Wednesday, November 25, 2009

First Retail Clinic Opens in DC 2 Miles from Capitol

FOX BUSINESS NEWS -- MinuteClinic, the pioneer and largest provider of retail-based health care in the United States, has opened its first retail health care center in Washington, D.C. inside a CVS/pharmacy store on Bladensburg Road. The clinic is open seven days a week and will serve patients in Northeast neighborhoods, including Trinidad, Carver Langston, Kingman Park, Atlas District, Ivy City and the Gallaudet University campus.

"Through this conveniently located store-based clinic, we are expanding access to high-quality, affordable care for common family illnesses in the Northeast neighborhoods of the District of Columbia," said Andrew Sussman, M.D., MinuteClinic president. "We are committed to making our innovative model, which includes a series of prevention and wellness services, part of the District's extensive efforts to broaden access to quality medical care for its citizens."

The MinuteClinic health care center in Northeast is open Monday - Friday from 8:30 a.m. to 7:30 p.m., Saturday from 9 a.m. to 5:30 p.m. and Sunday from 10 a.m. to 5:30 p.m. Examinations typically take 10-15 minutes and no appointment is necessary.

Additional MinuteClinic locations are expected to open inside CVS/pharmacy stores in the District of Columbia in 2010. There are 23 MinuteClinic health care centers inside select CVS/pharmacy stores in Northern Virginia and Maryland counties surrounding the District of Columbia.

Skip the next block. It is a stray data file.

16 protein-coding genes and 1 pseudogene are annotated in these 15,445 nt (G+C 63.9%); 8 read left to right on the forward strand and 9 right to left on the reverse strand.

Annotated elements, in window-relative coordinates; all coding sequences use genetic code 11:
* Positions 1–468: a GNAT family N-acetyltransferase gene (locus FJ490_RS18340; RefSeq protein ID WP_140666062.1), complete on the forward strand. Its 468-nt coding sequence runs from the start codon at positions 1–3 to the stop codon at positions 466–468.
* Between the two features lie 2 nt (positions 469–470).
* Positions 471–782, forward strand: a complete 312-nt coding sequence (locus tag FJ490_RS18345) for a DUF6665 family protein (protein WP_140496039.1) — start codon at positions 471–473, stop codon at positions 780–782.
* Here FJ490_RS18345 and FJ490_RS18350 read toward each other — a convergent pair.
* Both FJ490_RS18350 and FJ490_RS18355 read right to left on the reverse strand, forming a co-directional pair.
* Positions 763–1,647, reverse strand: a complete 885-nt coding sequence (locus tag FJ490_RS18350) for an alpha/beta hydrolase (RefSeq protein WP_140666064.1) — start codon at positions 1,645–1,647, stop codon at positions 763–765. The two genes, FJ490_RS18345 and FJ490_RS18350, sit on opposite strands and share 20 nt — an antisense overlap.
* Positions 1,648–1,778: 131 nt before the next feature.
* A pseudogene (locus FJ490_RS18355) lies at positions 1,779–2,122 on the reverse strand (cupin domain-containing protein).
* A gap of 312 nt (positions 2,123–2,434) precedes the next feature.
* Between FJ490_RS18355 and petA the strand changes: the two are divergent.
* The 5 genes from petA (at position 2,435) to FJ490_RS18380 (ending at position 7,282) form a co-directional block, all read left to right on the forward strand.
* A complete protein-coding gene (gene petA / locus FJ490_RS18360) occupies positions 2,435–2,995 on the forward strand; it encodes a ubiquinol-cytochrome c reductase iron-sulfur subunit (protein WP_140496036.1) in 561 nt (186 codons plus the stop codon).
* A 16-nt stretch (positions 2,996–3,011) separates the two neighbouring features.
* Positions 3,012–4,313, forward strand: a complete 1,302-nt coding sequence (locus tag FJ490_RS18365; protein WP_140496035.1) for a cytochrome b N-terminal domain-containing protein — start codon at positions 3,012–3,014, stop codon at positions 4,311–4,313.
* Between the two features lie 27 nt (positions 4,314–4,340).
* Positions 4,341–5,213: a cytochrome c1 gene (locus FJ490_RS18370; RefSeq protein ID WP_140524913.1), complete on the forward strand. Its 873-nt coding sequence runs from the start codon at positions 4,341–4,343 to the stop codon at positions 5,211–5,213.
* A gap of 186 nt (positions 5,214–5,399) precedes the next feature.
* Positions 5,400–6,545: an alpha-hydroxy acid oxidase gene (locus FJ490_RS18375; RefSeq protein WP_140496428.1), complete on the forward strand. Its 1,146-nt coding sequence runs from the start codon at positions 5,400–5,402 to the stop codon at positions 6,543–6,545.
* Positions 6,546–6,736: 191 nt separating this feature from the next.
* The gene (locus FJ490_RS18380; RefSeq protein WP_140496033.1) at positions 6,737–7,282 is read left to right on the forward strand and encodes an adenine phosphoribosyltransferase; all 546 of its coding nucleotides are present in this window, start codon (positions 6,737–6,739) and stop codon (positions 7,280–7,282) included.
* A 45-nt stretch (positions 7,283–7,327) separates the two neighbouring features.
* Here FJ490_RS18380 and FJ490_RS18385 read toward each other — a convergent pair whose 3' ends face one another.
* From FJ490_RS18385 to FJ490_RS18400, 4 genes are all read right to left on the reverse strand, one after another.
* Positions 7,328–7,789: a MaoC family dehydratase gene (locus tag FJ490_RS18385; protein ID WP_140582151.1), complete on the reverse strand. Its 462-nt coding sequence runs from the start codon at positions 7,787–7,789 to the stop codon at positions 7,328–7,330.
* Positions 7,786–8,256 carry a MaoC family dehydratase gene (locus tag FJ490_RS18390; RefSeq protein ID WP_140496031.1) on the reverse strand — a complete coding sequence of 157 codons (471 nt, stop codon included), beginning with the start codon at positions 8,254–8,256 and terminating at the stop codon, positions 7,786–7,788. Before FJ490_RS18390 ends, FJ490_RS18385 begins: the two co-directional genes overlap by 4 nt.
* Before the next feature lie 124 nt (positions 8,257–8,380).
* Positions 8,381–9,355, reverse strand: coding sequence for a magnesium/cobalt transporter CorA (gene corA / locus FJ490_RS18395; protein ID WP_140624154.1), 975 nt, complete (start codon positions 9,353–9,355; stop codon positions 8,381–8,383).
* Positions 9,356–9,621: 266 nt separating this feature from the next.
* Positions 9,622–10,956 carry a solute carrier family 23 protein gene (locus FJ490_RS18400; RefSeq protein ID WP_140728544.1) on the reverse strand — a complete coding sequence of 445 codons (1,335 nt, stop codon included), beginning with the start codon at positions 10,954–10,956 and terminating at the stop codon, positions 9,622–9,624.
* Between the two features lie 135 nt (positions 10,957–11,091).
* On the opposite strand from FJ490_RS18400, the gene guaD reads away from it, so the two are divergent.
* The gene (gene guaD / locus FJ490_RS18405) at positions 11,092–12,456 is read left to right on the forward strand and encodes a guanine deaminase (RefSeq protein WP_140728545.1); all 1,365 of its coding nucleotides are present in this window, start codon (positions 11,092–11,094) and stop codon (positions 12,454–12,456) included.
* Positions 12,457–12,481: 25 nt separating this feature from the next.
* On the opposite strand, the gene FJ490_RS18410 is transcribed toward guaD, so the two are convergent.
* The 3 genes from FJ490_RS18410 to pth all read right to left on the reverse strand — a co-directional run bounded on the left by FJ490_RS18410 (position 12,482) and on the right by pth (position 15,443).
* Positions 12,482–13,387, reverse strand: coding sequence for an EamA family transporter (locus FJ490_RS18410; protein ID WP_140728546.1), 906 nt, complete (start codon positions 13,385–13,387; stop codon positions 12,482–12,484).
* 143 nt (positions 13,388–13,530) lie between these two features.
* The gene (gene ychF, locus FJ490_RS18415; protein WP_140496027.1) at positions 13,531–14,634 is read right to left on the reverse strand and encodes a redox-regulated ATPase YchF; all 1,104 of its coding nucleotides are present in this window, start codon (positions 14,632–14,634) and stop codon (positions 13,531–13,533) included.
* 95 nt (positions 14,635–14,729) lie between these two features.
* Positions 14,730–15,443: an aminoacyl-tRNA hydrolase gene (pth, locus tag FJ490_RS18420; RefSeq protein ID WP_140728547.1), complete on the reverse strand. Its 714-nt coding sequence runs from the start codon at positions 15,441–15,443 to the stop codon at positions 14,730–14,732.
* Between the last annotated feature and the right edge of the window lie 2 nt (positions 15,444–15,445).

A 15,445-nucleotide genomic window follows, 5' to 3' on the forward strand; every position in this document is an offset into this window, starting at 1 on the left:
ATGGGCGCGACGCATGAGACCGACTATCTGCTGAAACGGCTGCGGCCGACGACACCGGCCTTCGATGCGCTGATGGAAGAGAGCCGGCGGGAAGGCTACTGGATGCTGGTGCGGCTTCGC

MP: While Congress considers how to bring down health care costs and expand access to medical care through various grandiose government interventions, programs and public options (and they've got 2,000 pages worth of "health care reform" to prove it), the private marketplace is already doing it - lowering costs and expanding access at more than 1,000 retail clinics (with maybe as many as 4,000 by 2015, see chart above). And unlike government-based health care reform, the explosion of affordable, convenient retail health clinics across the country didn't require any tax increases, government spending or funding, or special legislation.

Isn't it ironic that within a week of the Senate vote to start debate on health care reform, the first retail clinic opens in Washington, D.C. less than two miles from the U.S. Capitol? Could the senators maybe take a field trip to the clinic to see what market-based health care reform looks like before they plot their takeover of the health care system?


At 11/25/2009 4:46 PM, Anonymous Anonymous said...

Their takeover isn't about health. It's about taxes and power.

At 11/25/2009 5:09 PM, Blogger juandos said...

"Their takeover isn't about health. It's about taxes and power"...

I totally agree...

Note the following from FreshNews dated 11/16/2009: Health Care Retail Clinics Continue Gradual Expansion Through 2012: Deloitte Center for Health Solutions Report

The four factors that will likely contribute to the sector's growth include:

Increased use and satisfaction by consumers

Increased use and acceptance by commercial health plans and large employers

Increased services provided through the retail medicine model

Increased demand for preventive and primary health care services as a result of health reform and consumer demand